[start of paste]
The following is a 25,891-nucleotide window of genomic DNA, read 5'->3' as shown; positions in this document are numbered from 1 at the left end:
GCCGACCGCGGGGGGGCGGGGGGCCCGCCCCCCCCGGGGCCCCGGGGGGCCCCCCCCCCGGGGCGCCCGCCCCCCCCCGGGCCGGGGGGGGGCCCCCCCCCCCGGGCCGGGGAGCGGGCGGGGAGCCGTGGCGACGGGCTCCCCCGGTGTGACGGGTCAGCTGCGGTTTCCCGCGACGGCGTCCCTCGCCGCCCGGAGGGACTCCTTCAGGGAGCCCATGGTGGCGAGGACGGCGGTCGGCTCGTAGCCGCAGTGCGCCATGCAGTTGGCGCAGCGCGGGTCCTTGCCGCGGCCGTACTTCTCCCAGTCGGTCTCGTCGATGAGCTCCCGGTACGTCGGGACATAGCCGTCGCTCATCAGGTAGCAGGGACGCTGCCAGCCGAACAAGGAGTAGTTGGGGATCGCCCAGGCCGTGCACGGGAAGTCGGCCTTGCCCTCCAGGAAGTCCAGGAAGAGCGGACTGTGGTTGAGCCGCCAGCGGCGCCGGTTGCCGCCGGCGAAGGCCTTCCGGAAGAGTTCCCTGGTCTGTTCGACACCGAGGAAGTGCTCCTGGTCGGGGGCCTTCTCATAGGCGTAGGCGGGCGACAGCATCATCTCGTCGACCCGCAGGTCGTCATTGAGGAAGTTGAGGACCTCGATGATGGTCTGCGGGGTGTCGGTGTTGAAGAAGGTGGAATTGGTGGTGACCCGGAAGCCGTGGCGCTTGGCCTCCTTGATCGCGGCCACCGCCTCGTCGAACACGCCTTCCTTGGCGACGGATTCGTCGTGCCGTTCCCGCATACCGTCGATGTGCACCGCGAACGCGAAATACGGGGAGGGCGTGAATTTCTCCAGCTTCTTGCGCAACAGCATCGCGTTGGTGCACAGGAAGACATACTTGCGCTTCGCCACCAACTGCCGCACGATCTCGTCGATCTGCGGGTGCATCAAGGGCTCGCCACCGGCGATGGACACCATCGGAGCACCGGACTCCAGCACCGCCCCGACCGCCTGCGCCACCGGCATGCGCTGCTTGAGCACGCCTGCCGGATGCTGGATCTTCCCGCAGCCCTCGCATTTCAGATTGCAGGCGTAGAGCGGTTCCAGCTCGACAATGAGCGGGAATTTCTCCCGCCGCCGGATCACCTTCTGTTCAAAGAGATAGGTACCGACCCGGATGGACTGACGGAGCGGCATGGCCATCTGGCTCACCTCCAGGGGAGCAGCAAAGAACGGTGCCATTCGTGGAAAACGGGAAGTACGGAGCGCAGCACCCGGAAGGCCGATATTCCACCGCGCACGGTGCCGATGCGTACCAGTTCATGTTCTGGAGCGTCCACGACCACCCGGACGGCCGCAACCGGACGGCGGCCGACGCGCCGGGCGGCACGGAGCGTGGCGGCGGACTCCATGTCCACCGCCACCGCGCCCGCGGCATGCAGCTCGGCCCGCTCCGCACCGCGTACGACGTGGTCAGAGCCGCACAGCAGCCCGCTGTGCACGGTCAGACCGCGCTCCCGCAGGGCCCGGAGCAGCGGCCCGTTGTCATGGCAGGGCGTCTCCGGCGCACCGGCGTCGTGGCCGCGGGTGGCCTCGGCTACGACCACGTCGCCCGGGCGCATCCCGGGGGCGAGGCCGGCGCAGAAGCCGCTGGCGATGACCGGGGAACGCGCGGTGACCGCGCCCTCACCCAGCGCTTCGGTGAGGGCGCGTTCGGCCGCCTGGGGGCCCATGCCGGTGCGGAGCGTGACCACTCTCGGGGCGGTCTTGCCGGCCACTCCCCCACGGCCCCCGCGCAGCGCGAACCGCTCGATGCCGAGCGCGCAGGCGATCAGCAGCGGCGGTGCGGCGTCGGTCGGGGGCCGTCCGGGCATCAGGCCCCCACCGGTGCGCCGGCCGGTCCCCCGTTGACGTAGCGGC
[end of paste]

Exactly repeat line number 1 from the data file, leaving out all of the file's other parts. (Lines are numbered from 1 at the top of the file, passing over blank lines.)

The following is a 25,891-nucleotide window of genomic DNA, read 5'->3' as shown; positions in this document are numbered from 1 at the left end: